This time around my Femara dosage was twice a strong. When I failed another progesterone test, my doctor and I decided that Femara wasn’t for me and more testing needed to be done. By this point Brent had already had his "man" testing, so we knew the issue was me. After CD35 and still nothing I decided to force quit this cycle as well.
Back in December, I started thinking I might have PCOS (polycystic ovary syndrome). So when my CD3 blood work came back, and I was officially diagnosed – I was not surprised.
I like referring to PCOS as being too fertile to function. You have all these eggs, but because of extra testosterone/insulin imbalances in your body – you get off course. For those unfamiliar with PCOS, let me start by saying it’s not diabetes (but if you are a diabetic female, you probably have PCOS) – it’s very much so the square and the rectangle.
PCOS isn’t something that goes away. It’s a condition I will have for the rest of my life.
My side effects include: irregular cycles, weight gain after going off the pill (and difficulty losing weight), dandruff, new hair growth, and oily skin. So yes, the most attractive and feminine condition to have. Basically, this means whenever I’m not pregnant or trying to get pregnant, I will be on birth control pills to keep my symptoms hidden.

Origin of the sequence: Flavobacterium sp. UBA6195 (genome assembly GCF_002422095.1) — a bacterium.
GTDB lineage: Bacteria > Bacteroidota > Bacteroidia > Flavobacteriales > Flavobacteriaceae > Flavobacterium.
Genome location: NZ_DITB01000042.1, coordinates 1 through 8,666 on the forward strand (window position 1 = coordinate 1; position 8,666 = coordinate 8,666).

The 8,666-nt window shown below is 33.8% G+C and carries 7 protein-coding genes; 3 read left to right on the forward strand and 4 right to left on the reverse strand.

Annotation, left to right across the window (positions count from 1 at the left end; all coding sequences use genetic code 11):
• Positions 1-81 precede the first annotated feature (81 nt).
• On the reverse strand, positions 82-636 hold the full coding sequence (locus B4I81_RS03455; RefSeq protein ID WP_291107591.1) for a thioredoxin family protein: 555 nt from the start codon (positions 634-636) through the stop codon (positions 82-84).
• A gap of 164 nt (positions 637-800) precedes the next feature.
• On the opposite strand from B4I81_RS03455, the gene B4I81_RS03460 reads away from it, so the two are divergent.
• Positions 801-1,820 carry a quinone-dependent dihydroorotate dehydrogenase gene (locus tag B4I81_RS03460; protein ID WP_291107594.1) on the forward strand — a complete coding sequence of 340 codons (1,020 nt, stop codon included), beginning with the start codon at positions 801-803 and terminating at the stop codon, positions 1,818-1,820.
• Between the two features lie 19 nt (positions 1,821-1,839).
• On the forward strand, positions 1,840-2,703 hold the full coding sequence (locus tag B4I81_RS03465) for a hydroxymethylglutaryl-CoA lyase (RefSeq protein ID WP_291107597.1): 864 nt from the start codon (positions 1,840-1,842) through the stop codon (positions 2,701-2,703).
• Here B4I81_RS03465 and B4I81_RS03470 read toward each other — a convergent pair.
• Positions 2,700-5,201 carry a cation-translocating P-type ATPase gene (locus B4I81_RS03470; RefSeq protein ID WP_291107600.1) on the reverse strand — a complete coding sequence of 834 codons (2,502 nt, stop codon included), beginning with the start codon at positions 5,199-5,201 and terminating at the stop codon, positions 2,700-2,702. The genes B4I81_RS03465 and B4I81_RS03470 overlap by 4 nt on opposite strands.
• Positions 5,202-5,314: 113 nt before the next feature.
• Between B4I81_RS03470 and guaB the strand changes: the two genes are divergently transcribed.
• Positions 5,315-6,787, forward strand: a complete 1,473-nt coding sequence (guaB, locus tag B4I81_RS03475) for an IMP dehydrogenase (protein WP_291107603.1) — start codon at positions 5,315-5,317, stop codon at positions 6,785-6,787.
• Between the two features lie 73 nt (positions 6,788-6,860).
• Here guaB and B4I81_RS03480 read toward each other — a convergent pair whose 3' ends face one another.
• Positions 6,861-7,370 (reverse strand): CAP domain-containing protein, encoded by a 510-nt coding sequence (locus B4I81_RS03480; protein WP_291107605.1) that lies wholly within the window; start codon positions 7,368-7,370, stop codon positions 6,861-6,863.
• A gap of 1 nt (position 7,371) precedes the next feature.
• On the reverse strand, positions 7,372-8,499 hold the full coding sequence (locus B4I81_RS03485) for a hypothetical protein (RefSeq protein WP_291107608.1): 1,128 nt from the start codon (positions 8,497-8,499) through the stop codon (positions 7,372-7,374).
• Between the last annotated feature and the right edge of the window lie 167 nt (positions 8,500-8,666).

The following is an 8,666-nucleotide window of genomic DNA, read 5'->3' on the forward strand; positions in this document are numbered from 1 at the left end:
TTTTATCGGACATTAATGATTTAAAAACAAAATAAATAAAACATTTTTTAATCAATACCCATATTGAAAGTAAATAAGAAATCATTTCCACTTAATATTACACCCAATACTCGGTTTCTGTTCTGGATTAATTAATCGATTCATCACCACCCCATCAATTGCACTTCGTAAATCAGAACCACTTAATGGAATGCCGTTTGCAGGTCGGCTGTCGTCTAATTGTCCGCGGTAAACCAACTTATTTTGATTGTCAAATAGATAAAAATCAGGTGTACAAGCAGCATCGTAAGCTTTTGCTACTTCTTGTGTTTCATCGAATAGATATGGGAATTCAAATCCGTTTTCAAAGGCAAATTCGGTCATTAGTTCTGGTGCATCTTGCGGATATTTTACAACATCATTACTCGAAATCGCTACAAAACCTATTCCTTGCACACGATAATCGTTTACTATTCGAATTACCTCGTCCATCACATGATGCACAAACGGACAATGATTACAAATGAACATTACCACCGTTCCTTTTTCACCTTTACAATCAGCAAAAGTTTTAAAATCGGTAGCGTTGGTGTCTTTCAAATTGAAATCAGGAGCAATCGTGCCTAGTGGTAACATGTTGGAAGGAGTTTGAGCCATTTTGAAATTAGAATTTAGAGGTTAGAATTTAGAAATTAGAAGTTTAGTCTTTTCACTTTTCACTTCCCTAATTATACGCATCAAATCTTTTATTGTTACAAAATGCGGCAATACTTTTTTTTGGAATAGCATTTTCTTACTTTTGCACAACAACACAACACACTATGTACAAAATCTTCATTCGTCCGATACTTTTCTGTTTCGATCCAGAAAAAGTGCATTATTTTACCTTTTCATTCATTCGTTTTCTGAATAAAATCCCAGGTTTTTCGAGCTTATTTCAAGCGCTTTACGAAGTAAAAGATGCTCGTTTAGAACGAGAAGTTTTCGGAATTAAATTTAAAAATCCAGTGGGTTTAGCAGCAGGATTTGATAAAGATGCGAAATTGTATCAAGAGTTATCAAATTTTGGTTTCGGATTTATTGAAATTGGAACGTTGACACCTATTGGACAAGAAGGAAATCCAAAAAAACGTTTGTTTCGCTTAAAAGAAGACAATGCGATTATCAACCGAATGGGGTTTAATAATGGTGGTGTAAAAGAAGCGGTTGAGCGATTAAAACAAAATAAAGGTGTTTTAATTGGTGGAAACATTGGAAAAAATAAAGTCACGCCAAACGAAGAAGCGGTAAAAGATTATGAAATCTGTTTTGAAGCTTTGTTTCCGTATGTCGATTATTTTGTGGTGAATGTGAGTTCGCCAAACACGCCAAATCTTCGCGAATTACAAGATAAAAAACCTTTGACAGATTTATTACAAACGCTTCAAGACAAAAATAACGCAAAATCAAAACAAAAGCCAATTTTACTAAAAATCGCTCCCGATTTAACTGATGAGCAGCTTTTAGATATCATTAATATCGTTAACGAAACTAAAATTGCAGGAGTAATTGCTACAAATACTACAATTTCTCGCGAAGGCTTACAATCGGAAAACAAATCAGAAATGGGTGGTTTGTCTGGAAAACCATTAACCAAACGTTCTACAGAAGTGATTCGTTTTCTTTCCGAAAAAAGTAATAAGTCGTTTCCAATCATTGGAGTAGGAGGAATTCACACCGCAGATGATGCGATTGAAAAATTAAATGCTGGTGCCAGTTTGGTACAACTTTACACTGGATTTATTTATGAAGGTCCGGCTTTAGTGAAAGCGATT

Anyway, back to the story. I was put on Metformin to help manage my PCOS. Unlike the fertility drugs, this is something I take twice a day, every day. While the medicine made me super sick at first, I finally got used to it – and I’m excited to say it worked.
When I finally ovulated, it was a day of celebration. My 6-months of limbo was over. I was on the correct path! And then another cherry got added on top, because I got pregnant.
I wanted to share my story, because getting pregnant isn’t always easy. In high school you’re pretty much told if you have sex, you will get pregnant – the issue is that no one really corrects that lie. So it’s definitely a surprise to discover you really only have 3-5 days a cycle to get pregnant, and even if you’re doing everything right – you only have a 20% chance after that. With those odds it’s amazing women get pregnant at all. But they do, and they can. So if you’re trying, don’t give up hope.